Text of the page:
O. Henry takes care to introduce the two possessions owned by the young couple that they took great pride in. With tongue-in-cheek hyperbole, the narrator states that Jim's gold watch that he had received from his father, who had received it from his father, was so impressive that it would have made King Solomon himself envious. Similarly, we learn that Della's hair would be sufficient to make the gifts that the Queen of Sheba bestowed on Solomon pale in comparison. Interestingly, both Jim and Della take great pride in both possessions. Therefore, when Della sells her hair to purchase a chain for Jim's watch, we might surmise (if we had thought of it) that he would be buying something to enhance the great treasure that was Della's that both of them prized, that is, something for her hair.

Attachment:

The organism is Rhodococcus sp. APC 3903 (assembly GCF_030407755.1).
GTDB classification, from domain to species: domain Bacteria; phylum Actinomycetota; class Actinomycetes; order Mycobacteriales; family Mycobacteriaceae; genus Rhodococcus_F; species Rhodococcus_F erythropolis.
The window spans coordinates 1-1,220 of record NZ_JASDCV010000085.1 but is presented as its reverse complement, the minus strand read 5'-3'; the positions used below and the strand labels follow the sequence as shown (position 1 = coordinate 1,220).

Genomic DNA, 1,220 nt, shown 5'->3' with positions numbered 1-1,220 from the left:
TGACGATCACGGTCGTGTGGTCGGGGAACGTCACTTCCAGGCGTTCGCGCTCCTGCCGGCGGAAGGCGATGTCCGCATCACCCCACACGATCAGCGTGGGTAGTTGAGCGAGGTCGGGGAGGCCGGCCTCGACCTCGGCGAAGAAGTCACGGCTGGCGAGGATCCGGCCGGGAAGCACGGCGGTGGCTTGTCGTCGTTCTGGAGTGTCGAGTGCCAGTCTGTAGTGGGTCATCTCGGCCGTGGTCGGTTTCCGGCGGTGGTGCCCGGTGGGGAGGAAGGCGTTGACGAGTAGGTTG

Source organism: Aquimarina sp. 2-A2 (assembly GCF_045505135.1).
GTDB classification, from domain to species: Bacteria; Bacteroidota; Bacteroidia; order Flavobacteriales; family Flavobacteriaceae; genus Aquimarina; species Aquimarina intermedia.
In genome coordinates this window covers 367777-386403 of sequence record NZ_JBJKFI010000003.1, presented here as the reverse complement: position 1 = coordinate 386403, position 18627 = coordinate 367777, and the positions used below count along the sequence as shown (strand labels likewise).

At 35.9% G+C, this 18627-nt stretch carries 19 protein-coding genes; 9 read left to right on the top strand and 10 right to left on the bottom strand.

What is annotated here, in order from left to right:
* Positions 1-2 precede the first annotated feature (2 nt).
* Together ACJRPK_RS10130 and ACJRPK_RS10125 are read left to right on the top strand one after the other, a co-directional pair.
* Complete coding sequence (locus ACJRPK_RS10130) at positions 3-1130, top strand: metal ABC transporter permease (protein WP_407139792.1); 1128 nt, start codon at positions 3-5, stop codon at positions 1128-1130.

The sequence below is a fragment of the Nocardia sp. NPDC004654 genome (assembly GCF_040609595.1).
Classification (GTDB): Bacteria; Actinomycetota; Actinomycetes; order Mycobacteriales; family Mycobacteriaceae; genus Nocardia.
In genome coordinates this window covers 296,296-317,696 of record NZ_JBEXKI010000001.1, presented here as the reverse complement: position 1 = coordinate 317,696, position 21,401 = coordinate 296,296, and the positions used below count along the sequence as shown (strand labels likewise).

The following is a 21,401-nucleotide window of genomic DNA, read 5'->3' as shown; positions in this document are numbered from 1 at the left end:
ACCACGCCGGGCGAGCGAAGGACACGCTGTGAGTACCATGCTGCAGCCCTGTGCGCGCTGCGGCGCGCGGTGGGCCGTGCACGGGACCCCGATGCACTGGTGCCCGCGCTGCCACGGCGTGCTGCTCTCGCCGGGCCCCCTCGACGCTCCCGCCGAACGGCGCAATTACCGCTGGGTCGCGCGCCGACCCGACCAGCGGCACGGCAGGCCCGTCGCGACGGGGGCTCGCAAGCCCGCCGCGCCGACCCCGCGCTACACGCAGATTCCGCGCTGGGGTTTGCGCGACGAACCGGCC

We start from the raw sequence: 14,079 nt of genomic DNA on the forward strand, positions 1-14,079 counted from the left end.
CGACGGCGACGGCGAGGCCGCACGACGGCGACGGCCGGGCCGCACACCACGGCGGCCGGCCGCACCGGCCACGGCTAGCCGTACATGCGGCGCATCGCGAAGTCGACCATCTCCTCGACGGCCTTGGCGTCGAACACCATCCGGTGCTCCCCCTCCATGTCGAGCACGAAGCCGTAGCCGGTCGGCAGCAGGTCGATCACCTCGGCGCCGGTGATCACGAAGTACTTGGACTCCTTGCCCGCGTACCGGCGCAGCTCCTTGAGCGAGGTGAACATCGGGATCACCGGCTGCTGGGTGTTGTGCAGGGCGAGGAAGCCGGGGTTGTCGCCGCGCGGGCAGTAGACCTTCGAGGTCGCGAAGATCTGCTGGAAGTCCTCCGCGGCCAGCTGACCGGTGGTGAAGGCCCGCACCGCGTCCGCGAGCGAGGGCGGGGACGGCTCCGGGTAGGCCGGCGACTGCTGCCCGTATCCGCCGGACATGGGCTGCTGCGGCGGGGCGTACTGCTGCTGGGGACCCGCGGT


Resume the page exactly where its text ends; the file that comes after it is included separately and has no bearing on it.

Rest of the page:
The other clue we get early in the story that makes the ending logical is the impression that the two young newlyweds are deeply in love with each other. Della wants to buy a gift for Jim that is "something just a little bit near to being worthy of the honor of being owned by Jim." This shows that she idolizes him, and for her to revere him that much, chances are he loves her with a similar devotion. Knowing, then, how much they love each other and how much pride each takes in the other's treasure, it is very logical that each one would sacrifice what was most important to him or her to buy the best present possible for the other.